I’ve recently been working on the search engine for a large, information-dense WordPress site.
The Hawke’s Bay Knowledge Bank has more than 36,000 documents published and searchable, so there is a plenty of text information for a search engine to work with.
In this post I want to take a look at some of the search engine options available for large WordPress sites, and go into a little more detail on the solution I arrived at.
The default WordPress search engine is perfectly fine for small sites (up to a couple of hundred pages), perhaps with a plugin or two to manage which content types and custom fields are indexed.
However, it’s only a very basic keyword search. It does make an attempt to sort by relevance, but it doesn’t offer too many features beyond that unless you build them yourself.
It also directly searches your website database, which is not going to scale with a large site, especially if it’s busy.
Relevanssi – a big step up
For a while we used Relevanssi. This plugin is a full replacement for the default WordPress search, and a major improvement too.
You can get the free version installed and working in a few minutes. Unlike some plugins, the free version has most of the core features you really need (the premium version does things like indexing PDF files, which might be an attractive feature in some cases).
If you’re a developer, it also has good documentation and a bunch of WordPress hooks to let you modify its behaviour and results.
Unfortunately Relevanssi can only take you so far. It uses your website database for its own index tables, so it’s faster than default but its performance will decrease – and its impact on your web server will increase – as your site grows.
The next stop is an external dedicated search engine.
Options like Google’s Programmable Search Engine are great in some cases, but the Knowledge Bank has mainly used open source software since its inception, so I wanted to stick with an open source search solution too.
The most popular open source search engine options are Apache Solr and ElasticSearch, which are both built on the Apache Lucene search engine framework.
Having used Apache Solr some years ago when the Knowledge Bank was on a different CMS, my first inclination was to go back to it.
I quickly found the official Solr Power WordPress plugin and (less quickly) got a shiny new Solr instance up and running.
At that point I discovered the plugin requires a version of Solr released during the first Obama administration, five major versions ago.
To be fair it does still work, but I decided to investigate ElasticSearch. If that didn’t pan out, I’d look into possibly forking the Solr plugin to work with a more modern version of the search engine.
The leading ElasticSearch plugin for WordPress is ElasticPress.
Getting the ElasticSearch server up and running was extremely simple and quick. The plugin setup went fine too; it was immediately on speaking terms with the ElasticSearch server, and after some clicking around in its settings it indexed all ~36,000 posts in a few minutes.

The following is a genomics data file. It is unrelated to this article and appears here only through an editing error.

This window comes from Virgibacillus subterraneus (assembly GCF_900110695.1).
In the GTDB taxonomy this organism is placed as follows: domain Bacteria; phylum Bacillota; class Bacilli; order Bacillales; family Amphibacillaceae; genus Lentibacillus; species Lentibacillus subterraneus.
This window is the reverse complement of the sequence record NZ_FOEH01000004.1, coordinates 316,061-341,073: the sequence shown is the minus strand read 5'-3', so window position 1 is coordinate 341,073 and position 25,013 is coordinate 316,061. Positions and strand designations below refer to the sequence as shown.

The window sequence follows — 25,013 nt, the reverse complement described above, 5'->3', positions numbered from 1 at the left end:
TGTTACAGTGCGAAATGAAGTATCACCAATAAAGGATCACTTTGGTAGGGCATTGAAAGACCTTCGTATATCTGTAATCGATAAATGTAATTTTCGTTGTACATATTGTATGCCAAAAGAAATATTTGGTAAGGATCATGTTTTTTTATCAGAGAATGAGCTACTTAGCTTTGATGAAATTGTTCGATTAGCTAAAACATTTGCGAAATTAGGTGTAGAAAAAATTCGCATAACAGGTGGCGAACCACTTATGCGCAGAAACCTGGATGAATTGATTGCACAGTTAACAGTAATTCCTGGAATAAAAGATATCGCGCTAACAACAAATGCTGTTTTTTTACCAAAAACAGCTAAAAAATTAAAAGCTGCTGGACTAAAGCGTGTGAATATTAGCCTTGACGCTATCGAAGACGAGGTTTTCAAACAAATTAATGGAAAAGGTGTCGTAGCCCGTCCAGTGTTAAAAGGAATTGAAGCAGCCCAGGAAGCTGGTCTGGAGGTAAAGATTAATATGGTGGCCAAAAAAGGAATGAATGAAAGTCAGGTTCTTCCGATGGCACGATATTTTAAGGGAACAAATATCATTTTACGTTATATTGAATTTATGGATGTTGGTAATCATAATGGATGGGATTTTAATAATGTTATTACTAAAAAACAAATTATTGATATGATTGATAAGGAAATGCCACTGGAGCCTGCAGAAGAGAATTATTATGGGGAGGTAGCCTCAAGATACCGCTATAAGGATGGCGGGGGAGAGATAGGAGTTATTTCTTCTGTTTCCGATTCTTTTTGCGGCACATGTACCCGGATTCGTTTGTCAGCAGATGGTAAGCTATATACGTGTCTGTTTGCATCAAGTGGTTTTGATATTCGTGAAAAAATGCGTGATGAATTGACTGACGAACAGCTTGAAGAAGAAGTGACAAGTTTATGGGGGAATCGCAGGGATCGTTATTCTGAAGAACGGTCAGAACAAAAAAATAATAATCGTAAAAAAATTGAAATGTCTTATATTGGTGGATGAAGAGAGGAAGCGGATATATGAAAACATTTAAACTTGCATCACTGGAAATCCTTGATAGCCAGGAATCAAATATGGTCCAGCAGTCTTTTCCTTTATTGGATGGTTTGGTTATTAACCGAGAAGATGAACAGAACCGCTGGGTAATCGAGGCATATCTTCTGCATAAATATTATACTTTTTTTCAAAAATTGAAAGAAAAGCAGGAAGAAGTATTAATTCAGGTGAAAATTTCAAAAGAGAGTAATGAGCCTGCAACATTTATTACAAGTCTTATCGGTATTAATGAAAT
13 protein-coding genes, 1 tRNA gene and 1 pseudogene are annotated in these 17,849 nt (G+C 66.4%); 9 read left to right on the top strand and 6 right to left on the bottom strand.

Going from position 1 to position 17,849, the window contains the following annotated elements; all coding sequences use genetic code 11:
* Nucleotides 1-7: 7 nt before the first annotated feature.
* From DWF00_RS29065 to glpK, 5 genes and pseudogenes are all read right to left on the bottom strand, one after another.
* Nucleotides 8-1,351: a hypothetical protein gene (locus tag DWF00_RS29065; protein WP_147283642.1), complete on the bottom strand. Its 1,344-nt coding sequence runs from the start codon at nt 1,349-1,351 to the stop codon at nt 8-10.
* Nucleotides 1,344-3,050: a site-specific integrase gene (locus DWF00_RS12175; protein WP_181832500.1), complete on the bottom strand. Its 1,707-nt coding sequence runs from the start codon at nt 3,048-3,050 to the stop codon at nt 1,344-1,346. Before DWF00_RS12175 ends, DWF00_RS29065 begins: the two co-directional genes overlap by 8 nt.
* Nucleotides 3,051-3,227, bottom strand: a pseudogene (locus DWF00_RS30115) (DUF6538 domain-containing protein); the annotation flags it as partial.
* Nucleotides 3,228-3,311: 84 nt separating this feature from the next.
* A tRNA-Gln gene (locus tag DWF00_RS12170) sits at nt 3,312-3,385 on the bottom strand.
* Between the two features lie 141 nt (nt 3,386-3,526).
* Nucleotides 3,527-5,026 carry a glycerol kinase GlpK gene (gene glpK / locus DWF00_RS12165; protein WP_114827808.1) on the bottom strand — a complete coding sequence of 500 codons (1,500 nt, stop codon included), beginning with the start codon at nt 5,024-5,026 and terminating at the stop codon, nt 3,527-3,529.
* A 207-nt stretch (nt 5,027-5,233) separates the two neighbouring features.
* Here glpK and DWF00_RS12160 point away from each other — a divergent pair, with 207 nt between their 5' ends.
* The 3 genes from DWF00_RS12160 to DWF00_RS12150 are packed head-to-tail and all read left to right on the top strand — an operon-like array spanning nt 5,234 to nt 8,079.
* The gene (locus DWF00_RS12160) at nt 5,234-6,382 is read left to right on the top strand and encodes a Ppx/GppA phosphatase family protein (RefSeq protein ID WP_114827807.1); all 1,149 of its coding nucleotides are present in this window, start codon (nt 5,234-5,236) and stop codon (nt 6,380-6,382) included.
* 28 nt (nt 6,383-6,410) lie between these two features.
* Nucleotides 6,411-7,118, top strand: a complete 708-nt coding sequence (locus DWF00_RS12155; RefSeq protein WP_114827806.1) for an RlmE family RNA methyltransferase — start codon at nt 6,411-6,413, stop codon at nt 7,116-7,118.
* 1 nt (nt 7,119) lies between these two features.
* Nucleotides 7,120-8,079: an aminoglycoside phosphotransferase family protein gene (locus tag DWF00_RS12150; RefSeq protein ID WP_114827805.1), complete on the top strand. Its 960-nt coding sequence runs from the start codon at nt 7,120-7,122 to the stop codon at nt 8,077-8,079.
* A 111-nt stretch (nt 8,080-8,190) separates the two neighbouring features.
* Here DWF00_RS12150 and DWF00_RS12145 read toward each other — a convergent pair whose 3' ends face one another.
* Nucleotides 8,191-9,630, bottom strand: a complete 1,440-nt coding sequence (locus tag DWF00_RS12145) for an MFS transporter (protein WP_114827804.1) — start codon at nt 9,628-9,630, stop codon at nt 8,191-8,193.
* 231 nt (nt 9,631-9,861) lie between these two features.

One thing I immediately noticed was a lack of custom fields among the options for indexing.
I later learned it will automatically index all public meta fields (i.e. all except the ones prefixed with _) but won’t actually search them unless you tell it to with a hook.
Fortunately the plugin offers a number of useful hooks for a developer to control exactly what gets indexed and searched, and what kind of search is performed.
I decided to stay with ElasticSearch, but I did make some significant modifications to the defaults. Here’s what I did, in case it helps another developer:
- Restrict the meta fields being indexed
Due to the way ACF stores its data, the Knowledge Bank has >10,000 unique meta keys, which makes ElasticSearch a little uncomfortable (its default is 1000 max search fields). We really only need to search 20 or 30 unique keys in total.
- Add meta fields to the plugin’s settings page
It only needs a small snippet of code to get our chosen custom fields into the field settings page, which gives us better visibility over what is being indexed and the relative priorities of different fields.
- Reformat meta fields before they are indexed
Some of the Knowledge Bank’s fields are a little more complex than a simple text string. Not to worry, we can reformat any field on its way to be indexed.
- Change which fields are searched by default
No point indexing data if we are not going to search it!
- Completely change the type of ElasticSearch query being performed
Saving the best for last, I changed the fundamental type of ElasticSearch query the plugin performs.
It uses multi-match by default, but I decided to go with the simple query string search instead. This offers some handy search operators and features useful for the typical kind of searching our users do.
Hook: ep_formatted_args – this one is not in the docs at time of writing, which is odd considering it’s probably the most powerful of all the hooks mentioned.
ElasticPress is good. You’ll probably need to write a bit of your own code, but if you’re looking at this level of search engine that is probably not a major hurdle.
If you need a more powerful search engine for your WordPress site and need some help making it happen, please get in touch.